“Every time I dive into new circumstances I emerge feeling smarter, stronger and happier”
A friend recently confided in me how unhappy she was. Her career was routine and unfulfilling . Her relationship literally bored her. She had come to a point in her life where a full reboot was the next step.
This got me thinking about how fortunate I’ve been to enjoy a career in design with its constant challenges and opportunities. I’m never bored, and I believe it’s the frequent rate of renewal, relearning and reinvention that fuels the passion I bring to work.
Since graduating university over 20 years ago, I have been through numerous career shifts. I’ve had to discard skills I was proud to be an expert in, let go of old responsibilities and learn to master completely new ones. I derive great satisfaction from helping others solve real problems using creativity and craft, and the constant learning it involves makes me happy.
Although change is a constant in every profession, it is important to recognize that communication design has been undergoing rapid reinvention for a couple decades. In fact, being able to endure the stress and tension of not knowing the way forward and being flexible and adaptive enough to new and uncomfortable situations defines leaders in the design field.
When my career started, we would manually set type, shoot PMTs, use waxers to create paste up and strip film. That all got tossed side with desktop publishing and we all scrambled to learn Pagemaker or Quark. When the web hit, we were forced to learn interface design, HTML and Flash in order to remain relevant, now even those are being discarded.
As my design career progresses, I find myself focusing less on production and more on strategy and ideas. As I spend more time in front of clients, I am forced to develop facilitation, interview and communication skills I had not previously been trained in. Ultimately I’ve had to reinvent myself as a design studio leader and a business and marketing expert. All of these career reboots were built on layers of learning and resulted in some stress, but ultimately provide tremendous career satisfaction.
No one reading this should be surprised that learning and change are a designer’s constant companion. But designers should recognize the value of major shifts of focus and the impact those experiences can have on careers and personal lives. One thing that I push myself to do—unless it is literally silly or impossible—is when asked to do something new and scary, I say, “Yes.” These opportunities often involve tremendous effort and are not financially rewarding, but the learning opportunities have been invaluable.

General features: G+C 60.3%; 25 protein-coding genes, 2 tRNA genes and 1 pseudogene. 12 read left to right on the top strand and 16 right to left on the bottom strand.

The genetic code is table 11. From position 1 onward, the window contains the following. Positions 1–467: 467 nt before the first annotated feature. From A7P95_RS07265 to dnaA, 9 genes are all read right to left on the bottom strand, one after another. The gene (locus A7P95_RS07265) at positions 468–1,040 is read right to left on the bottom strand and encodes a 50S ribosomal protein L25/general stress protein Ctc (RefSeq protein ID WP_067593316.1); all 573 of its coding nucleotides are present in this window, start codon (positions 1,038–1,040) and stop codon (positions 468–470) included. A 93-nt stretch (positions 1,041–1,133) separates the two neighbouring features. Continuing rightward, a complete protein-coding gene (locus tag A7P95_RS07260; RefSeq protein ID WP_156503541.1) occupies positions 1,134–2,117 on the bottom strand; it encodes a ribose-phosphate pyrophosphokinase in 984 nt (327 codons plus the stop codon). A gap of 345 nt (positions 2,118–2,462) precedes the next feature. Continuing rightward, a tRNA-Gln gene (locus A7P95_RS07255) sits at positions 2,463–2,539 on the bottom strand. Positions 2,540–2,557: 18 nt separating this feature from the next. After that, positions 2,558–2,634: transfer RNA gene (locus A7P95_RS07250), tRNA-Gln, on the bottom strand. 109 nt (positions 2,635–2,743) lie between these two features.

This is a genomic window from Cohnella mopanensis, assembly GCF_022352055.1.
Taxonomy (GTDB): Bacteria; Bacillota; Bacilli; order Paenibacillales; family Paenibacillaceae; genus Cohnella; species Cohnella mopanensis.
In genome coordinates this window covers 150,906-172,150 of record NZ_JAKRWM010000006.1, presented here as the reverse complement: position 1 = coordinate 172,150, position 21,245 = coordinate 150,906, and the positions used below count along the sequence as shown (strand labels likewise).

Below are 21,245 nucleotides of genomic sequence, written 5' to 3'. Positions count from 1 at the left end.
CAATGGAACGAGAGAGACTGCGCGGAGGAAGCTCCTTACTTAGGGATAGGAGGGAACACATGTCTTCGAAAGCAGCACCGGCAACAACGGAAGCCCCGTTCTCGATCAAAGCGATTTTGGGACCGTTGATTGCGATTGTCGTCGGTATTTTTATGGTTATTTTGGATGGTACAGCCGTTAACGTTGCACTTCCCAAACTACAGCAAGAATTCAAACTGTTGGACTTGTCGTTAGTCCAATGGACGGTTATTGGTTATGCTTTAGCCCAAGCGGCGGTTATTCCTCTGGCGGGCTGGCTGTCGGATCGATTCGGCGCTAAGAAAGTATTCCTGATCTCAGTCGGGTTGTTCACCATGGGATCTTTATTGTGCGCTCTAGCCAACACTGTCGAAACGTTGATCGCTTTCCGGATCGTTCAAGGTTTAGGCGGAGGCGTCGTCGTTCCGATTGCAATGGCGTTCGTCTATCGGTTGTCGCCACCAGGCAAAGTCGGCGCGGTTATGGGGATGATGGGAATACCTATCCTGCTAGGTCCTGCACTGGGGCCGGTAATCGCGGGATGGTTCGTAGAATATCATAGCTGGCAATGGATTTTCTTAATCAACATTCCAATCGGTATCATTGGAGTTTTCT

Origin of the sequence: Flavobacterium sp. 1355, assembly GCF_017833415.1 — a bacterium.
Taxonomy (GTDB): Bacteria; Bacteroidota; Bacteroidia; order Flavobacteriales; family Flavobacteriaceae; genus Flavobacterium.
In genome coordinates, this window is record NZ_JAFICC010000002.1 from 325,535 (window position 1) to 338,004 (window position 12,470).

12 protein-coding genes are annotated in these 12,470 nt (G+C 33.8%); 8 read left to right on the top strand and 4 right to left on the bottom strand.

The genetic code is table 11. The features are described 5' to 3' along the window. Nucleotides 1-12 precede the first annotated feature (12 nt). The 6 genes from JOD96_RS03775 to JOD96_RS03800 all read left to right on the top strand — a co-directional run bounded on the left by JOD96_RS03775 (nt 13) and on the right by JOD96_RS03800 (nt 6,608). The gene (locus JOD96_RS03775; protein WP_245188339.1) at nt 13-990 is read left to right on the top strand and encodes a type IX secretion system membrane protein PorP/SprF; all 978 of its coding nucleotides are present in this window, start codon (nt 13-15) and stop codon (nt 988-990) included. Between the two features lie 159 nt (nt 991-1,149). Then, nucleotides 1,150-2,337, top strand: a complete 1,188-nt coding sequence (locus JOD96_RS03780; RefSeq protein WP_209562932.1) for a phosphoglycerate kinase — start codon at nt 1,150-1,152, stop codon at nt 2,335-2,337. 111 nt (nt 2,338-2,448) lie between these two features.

Past examples include: accepting nominations for leadership positions, launching volunteer-run non-profit organizations, chairing award shows, public speaking, or even writing for industry magazines. Few of these were directly related to my firm, and they were all terrifying in many ways, but by stepping up to the task and muscling my way through I learned tons in the process.
Sure, not everyone is suited to saying yes to scary opportunities. Some folks quietly seek less dramatic career paths, and that’s okay. But it doesn’t negate the need to stretch, learn and evolve as the design industry (and the world) changes.
Every time I dive into something new I emerge feeling smarter, stronger and happier. Yes, happier. Had my friend been more otivated to live like a designer, seeking out opportunities to dive headlong into learning and reinvention, I suspect she’d be happier in her job and relationship. Life reboot not required.
Speaking of reinvention, I’d like to offer congratulations to the new owners of Designedge. I view this as the beginning of a new era, and I’m excited by the potential of this relaunch. I also challenge the new team to own the word “edge” in the name by embracing this opportunity to be more than merely a news, trends and awards publication. I hope to see a nation-wide dialogue about issues that are important to the design industry, one aimed as much outwardly to the broader public audience we serve as inwardly on topics we are frankly growing tired of hearing about.
Together let’s reinvent Designedge and the Canadian design industry itself and enjoy the happiness it will bring.